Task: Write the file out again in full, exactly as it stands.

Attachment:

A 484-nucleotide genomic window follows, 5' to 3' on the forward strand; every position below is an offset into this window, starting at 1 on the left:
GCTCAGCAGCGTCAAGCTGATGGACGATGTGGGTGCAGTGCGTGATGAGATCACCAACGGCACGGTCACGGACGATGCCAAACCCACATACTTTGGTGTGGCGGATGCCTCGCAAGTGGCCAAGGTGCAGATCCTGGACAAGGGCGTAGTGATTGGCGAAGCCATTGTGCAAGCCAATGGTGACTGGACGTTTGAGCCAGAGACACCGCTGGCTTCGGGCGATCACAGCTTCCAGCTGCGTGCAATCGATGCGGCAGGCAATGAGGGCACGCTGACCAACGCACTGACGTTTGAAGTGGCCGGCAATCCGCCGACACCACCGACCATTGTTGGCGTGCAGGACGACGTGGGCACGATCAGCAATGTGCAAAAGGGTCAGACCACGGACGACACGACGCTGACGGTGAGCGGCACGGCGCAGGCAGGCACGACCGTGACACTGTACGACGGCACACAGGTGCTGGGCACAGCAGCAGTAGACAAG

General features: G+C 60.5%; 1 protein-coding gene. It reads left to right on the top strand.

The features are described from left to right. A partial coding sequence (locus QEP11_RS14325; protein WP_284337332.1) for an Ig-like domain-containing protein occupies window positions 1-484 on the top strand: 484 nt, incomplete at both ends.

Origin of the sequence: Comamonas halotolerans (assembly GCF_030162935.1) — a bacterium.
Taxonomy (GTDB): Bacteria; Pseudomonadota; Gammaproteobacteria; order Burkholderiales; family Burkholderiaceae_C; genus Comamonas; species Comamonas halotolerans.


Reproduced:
A 484-nucleotide genomic window follows, 5' to 3' on the forward strand; every position below is an offset into this window, starting at 1 on the left:
GCTCAGCAGCGTCAAGCTGATGGACGATGTGGGTGCAGTGCGTGATGAGATCACCAACGGCACGGTCACGGACGATGCCAAACCCACATACTTTGGTGTGGCGGATGCCTCGCAAGTGGCCAAGGTGCAGATCCTGGACAAGGGCGTAGTGATTGGCGAAGCCATTGTGCAAGCCAATGGTGACTGGACGTTTGAGCCAGAGACACCGCTGGCTTCGGGCGATCACAGCTTCCAGCTGCGTGCAATCGATGCGGCAGGCAATGAGGGCACGCTGACCAACGCACTGACGTTTGAAGTGGCCGGCAATCCGCCGACACCACCGACCATTGTTGGCGTGCAGGACGACGTGGGCACGATCAGCAATGTGCAAAAGGGTCAGACCACGGACGACACGACGCTGACGGTGAGCGGCACGGCGCAGGCAGGCACGACCGTGACACTGTACGACGGCACACAGGTGCTGGGCACAGCAGCAGTAGACAAG

General features: G+C 60.5%; 1 protein-coding gene. It reads left to right on the top strand.

The features are described from left to right. A partial coding sequence (locus QEP11_RS14325; protein WP_284337332.1) for an Ig-like domain-containing protein occupies window positions 1-484 on the top strand: 484 nt, incomplete at both ends.

Origin of the sequence: Comamonas halotolerans (assembly GCF_030162935.1) — a bacterium.
Taxonomy (GTDB): Bacteria; Pseudomonadota; Gammaproteobacteria; order Burkholderiales; family Burkholderiaceae_C; genus Comamonas; species Comamonas halotolerans.